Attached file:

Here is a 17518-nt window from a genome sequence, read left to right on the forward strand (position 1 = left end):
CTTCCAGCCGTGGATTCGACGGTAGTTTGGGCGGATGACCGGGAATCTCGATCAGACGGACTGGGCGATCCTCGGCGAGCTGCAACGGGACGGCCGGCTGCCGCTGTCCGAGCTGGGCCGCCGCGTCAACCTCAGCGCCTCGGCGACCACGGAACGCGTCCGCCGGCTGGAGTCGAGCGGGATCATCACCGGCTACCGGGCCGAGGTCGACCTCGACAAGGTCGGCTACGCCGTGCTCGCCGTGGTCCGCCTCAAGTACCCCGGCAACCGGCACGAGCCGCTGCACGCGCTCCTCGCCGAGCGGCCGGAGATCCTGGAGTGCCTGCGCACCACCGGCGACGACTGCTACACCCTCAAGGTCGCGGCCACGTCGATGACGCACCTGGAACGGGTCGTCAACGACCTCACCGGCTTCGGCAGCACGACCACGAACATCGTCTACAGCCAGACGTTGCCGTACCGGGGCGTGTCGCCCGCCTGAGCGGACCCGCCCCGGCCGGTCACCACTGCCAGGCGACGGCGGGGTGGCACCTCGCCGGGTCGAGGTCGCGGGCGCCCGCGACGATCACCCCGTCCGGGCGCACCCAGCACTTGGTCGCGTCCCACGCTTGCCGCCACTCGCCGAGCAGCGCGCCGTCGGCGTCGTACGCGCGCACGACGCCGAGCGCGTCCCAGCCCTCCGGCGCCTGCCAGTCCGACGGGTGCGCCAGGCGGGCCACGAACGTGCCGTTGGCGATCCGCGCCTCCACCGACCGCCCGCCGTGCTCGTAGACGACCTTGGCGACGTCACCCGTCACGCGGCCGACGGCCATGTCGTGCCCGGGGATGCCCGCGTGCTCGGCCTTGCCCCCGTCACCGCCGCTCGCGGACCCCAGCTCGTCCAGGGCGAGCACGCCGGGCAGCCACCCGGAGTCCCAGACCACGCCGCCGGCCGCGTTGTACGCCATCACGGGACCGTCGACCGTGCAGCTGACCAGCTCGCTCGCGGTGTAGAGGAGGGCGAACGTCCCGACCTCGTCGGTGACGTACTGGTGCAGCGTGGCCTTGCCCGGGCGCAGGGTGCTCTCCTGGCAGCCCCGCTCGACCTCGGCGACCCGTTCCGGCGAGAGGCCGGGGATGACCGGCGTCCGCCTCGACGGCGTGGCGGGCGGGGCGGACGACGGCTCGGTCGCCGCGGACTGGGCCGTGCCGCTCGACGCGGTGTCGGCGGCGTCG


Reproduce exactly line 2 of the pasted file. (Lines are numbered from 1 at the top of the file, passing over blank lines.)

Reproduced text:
CTTCCAGCCGTGGATTCGACGGTAGTTTGGGCGGATGACCGGGAATCTCGATCAGACGGACTGGGCGATCCTCGGCGAGCTGCAACGGGACGGCCGGCTGCCGCTGTCCGAGCTGGGCCGCCGCGTCAACCTCAGCGCCTCGGCGACCACGGAACGCGTCCGCCGGCTGGAGTCGAGCGGGATCATCACCGGCTACCGGGCCGAGGTCGACCTCGACAAGGTCGGCTACGCCGTGCTCGCCGTGGTCCGCCTCAAGTACCCCGGCAACCGGCACGAGCCGCTGCACGCGCTCCTCGCCGAGCGGCCGGAGATCCTGGAGTGCCTGCGCACCACCGGCGACGACTGCTACACCCTCAAGGTCGCGGCCACGTCGATGACGCACCTGGAACGGGTCGTCAACGACCTCACCGGCTTCGGCAGCACGACCACGAACATCGTCTACAGCCAGACGTTGCCGTACCGGGGCGTGTCGCCCGCCTGAGCGGACCCGCCCCGGCCGGTCACCACTGCCAGGCGACGGCGGGGTGGCACCTCGCCGGGTCGAGGTCGCGGGCGCCCGCGACGATCACCCCGTCCGGGCGCACCCAGCACTTGGTCGCGTCCCACGCTTGCCGCCACTCGCCGAGCAGCGCGCCGTCGGCGTCGTACGCGCGCACGACGCCGAGCGCGTCCCAGCCCTCCGGCGCCTGCCAGTCCGACGGGTGCGCCAGGCGGGCCACGAACGTGCCGTTGGCGATCCGCGCCTCCACCGACCGCCCGCCGTGCTCGTAGACGACCTTGGCGACGTCACCCGTCACGCGGCCGACGGCCATGTCGTGCCCGGGGATGCCCGCGTGCTCGGCCTTGCCCCCGTCACCGCCGCTCGCGGACCCCAGCTCGTCCAGGGCGAGCACGCCGGGCAGCCACCCGGAGTCCCAGACCACGCCGCCGGCCGCGTTGTACGCCATCACGGGACCGTCGACCGTGCAGCTGACCAGCTCGCTCGCGGTGTAGAGGAGGGCGAACGTCCCGACCTCGTCGGTGACGTACTGGTGCAGCGTGGCCTTGCCCGGGCGCAGGGTGCTCTCCTGGCAGCCCCGCTCGACCTCGGCGACCCGTTCCGGCGAGAGGCCGGGGATGACCGGCGTCCGCCTCGACGGCGTGGCGGGCGGGGCGGACGACGGCTCGGTCGCCGCGGACTGGGCCGTGCCGCTCGACGCGGTGTCGGCGGCGTCG